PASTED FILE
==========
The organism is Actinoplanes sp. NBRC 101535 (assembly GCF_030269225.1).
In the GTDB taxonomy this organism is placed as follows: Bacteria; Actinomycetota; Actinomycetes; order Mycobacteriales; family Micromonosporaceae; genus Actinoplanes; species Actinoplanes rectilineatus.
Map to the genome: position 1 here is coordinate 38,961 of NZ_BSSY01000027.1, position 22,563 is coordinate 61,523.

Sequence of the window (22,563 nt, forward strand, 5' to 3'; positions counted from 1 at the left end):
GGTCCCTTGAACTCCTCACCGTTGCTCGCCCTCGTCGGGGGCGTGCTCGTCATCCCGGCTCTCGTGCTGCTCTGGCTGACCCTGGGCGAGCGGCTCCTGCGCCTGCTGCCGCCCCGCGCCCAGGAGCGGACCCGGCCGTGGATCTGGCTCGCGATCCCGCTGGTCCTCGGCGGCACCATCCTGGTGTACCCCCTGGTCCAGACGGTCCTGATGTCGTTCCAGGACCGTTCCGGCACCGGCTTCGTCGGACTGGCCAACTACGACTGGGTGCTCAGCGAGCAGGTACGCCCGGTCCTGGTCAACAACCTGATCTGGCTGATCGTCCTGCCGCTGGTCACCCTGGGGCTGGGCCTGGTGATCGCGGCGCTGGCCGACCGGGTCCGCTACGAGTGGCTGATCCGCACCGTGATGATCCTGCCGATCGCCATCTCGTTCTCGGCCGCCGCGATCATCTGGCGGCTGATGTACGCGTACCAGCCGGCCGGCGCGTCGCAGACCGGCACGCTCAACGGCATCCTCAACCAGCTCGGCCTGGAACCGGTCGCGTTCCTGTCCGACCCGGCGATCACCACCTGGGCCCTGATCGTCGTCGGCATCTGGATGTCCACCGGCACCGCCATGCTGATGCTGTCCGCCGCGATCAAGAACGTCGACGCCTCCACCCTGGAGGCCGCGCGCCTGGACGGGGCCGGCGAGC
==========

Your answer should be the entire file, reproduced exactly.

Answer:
The organism is Actinoplanes sp. NBRC 101535 (assembly GCF_030269225.1).
In the GTDB taxonomy this organism is placed as follows: Bacteria; Actinomycetota; Actinomycetes; order Mycobacteriales; family Micromonosporaceae; genus Actinoplanes; species Actinoplanes rectilineatus.
Map to the genome: position 1 here is coordinate 38,961 of NZ_BSSY01000027.1, position 22,563 is coordinate 61,523.

Sequence of the window (22,563 nt, forward strand, 5' to 3'; positions counted from 1 at the left end):
GGTCCCTTGAACTCCTCACCGTTGCTCGCCCTCGTCGGGGGCGTGCTCGTCATCCCGGCTCTCGTGCTGCTCTGGCTGACCCTGGGCGAGCGGCTCCTGCGCCTGCTGCCGCCCCGCGCCCAGGAGCGGACCCGGCCGTGGATCTGGCTCGCGATCCCGCTGGTCCTCGGCGGCACCATCCTGGTGTACCCCCTGGTCCAGACGGTCCTGATGTCGTTCCAGGACCGTTCCGGCACCGGCTTCGTCGGACTGGCCAACTACGACTGGGTGCTCAGCGAGCAGGTACGCCCGGTCCTGGTCAACAACCTGATCTGGCTGATCGTCCTGCCGCTGGTCACCCTGGGGCTGGGCCTGGTGATCGCGGCGCTGGCCGACCGGGTCCGCTACGAGTGGCTGATCCGCACCGTGATGATCCTGCCGATCGCCATCTCGTTCTCGGCCGCCGCGATCATCTGGCGGCTGATGTACGCGTACCAGCCGGCCGGCGCGTCGCAGACCGGCACGCTCAACGGCATCCTCAACCAGCTCGGCCTGGAACCGGTCGCGTTCCTGTCCGACCCGGCGATCACCACCTGGGCCCTGATCGTCGTCGGCATCTGGATGTCCACCGGCACCGCCATGCTGATGCTGTCCGCCGCGATCAAGAACGTCGACGCCTCCACCCTGGAGGCCGCGCGCCTGGACGGGGCCGGCGAGC